I’m noting how bitter I sound in this post, but I think my hang up is just that if I’m going to be there and can’t plan – I really want to learn something, and I felt like our time could have been better used. I wish there was a way to poll teachers and ask around to see what workshops they do and don’t want. Do some schools do that or is that unheard of?

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This past week was my first time in my student teaching placement, and was full of classroom decorating (so fun), syllabus planning and lots, and lots, of teacher workshops. The school district I’m in has embraced what they call “21st Century Teaching,” aka catching up in technology and incorporating it in the classroom. (Loved it, great idea – but I do think that if I heard wiki one more time I would have poked my eye out.) The workshops they put on were amazingly awesome, and I have to admit that they were far from what I expected. The teachers in my team had spent hours telling me funny, but true, stories of how bad workshops in years past had been, and even they were surprised to see what the district had put together.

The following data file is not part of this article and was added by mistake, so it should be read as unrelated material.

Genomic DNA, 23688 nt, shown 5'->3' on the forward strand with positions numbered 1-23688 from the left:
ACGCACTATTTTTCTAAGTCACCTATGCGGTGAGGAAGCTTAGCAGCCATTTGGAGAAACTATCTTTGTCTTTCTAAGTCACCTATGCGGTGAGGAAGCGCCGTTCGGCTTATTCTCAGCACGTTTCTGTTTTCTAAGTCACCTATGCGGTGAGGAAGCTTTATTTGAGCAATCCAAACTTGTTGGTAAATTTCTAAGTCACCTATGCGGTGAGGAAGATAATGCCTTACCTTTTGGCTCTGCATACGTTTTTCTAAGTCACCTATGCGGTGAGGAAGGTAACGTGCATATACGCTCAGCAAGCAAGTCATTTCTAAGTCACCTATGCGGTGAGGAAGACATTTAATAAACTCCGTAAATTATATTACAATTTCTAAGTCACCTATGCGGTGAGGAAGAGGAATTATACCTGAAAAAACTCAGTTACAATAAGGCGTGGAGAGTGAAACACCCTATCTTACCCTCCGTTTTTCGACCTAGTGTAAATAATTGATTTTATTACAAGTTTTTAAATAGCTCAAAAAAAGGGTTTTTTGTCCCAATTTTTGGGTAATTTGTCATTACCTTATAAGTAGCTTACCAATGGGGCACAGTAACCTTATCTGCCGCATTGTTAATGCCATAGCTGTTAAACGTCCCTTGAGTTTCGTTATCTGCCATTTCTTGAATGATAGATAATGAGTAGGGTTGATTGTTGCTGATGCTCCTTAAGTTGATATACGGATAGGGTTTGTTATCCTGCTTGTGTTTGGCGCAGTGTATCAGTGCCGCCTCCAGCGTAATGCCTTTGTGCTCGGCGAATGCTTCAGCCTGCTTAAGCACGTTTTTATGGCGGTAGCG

For the most part, the presentations and workshops were put on by two very respected companies, November Learning and Stratalogica. The speaker, Alan November, was both practical and motivating – he even had the teachers try out a lot of the tools he was discussing during his presentation. The workshops preceding were equally informative, and I’ll include links to some of the tools he offered at the bottom of this post. Take one, pass it on:)

Beyond my own infatuation with the workshops, there were two different reactions to this I noticed: half the faculty was really excited, the other half looked ready to die. I know that technology can be a difficult thing to learn – my mom still calls me asking how to turn the DVD player on. I’ve been out of the house for 5 years and am 3,000 miles away. Has she stopped calling? No. Why learn how to turn it on when someone else can do it for you – even if it’s over the phone? So from personal experience with my lovely momma, I get it. What surprised me was that when it came time to pick workshops, all the panic-strickened faculty avoided the technology options like the plague. Why is it that when presented with an opportunity to learn about the clearly unknown, these people were the first to bail? In all seriousness, if you know the answer – don’t hesitate to comment, I’m still curious.